Module 2: Overview of Intellectual / Developmental Disabilites
Module 2 provides an overview of Intellectual/Developmental Disabilities and some common neurodevelopmental disorders, with a focus on providing family-centered care. This overview can be especially useful for mental health professionals who may have had less exposure to information about I/DD. It covers neurodevelopmental disorders, such as Global Developmental Delay, Intellectual Disability, and Autism Spectrum Disorder; acquired neurodevelopmental disorders such as Traumatic Brain Injury and Fetal Alcohol Spectrum Disorder; Cerebral Palsy; and Genetic Disorders.
The course was developed for a North Carolina audience by experts from UNC Carolina Institute for Developmental Disabilities (CIDD). It is designed for behavioral health providers and intellectual/ developmental disabilities specialists of all levels. Child welfare professionals, court counselors, educators, primary care practitioners, and parents will also benefit.
- recognize the source and attributes of four kinds of disorder that produce I/DD: neurodevelopmental disorders (global developmental delay, intellectual disability, Autism Spectrum Disorder), acquired neurodevelopmental disorders (Traumatic Brain Injury, Fetal Alcohol Spectrum Disorder), cerebral palsy, and genetic disorders (Down, Fragile X, Prader-Willi, Angelman, and Williams Syndromes, and Tuberous sclerosis complex).
- name at least two red flags for intellectual disability and Autism Spectrum Disorder that could spark a referral for evaluation.
- describe that the only way to prevent Fetal Alcohol Spectrum Disorders is to ensure that no alcohol is consumed at any time during pregnancy.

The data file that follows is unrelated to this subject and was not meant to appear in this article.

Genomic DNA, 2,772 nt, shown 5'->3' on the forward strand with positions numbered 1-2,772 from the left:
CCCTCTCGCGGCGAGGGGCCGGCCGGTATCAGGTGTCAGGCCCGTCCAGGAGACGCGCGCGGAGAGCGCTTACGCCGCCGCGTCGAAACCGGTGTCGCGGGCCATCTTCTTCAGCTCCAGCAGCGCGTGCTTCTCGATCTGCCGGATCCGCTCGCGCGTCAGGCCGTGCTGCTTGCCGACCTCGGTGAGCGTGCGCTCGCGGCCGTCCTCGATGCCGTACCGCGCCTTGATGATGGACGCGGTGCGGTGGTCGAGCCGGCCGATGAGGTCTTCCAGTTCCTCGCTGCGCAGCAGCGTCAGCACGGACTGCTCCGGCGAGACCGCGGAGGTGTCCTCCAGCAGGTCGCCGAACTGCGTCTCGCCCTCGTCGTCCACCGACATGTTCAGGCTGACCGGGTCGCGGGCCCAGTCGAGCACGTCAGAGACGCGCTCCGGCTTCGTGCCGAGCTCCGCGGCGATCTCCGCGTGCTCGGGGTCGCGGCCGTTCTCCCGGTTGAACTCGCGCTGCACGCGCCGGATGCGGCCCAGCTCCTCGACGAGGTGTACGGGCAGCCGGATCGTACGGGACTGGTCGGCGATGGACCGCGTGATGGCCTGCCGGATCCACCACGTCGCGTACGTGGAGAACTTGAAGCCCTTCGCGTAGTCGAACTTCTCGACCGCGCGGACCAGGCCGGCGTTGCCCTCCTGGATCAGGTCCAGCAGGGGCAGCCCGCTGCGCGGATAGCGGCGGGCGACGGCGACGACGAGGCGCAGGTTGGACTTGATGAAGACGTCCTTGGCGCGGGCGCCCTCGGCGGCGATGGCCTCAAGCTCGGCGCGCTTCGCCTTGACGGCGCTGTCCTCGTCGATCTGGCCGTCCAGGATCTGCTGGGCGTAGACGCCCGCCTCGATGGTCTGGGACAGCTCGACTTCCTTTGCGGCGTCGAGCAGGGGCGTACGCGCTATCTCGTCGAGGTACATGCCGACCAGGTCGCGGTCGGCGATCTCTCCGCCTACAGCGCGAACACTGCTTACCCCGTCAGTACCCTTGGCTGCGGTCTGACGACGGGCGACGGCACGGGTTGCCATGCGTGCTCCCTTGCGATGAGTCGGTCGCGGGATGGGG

- describe the circumstances where the Return to Play and Return to Learn guidelines would be utilized.
In addition to the instructors listed here for each course, the development of this curriculum was inspired by Mental Health Wellness for Individuals with Intellectual and Developmental Disabilities, developed by the Texas Health and Human Services Commission. Subject matter experts at The University of Texas Health Science Center at San Antonio who contributed to the design and content of that course include Andrea Caoli, LCSW, Karyn Harvey, PhD, Karen Weigle, PhD, Lauren Charlot, PhD, and Joan Beasley, PhD.
Rob Christian, MD, joined Carolina Institute for Developmental Disabilities (CIDD) in 2009 and is an assistant professor of psychiatry and pediatrics in the UNC School of Medicine. Dr. Christian graduated from the UNC School of Medicine and did his post graduate training at The Brown University Triple Board Program which is a combined training program in General Pediatrics, Adult Psychiatry, and Child/Adolescent Psychiatry.
Rebecca Edmondson Pretzel, PhD, is the associate director and a psychologist at CIDD with an appointment at the professor level in the UNC Department of Psychiatry. At CIDD, she serves as the University Center for Excellence in Developmental Disabilities associate director and the director of clinical services; she is also a member of the North Carolina Leadership Education in Neurodevelopmental and Related Disorders (NC-LEND) faculty and leadership team.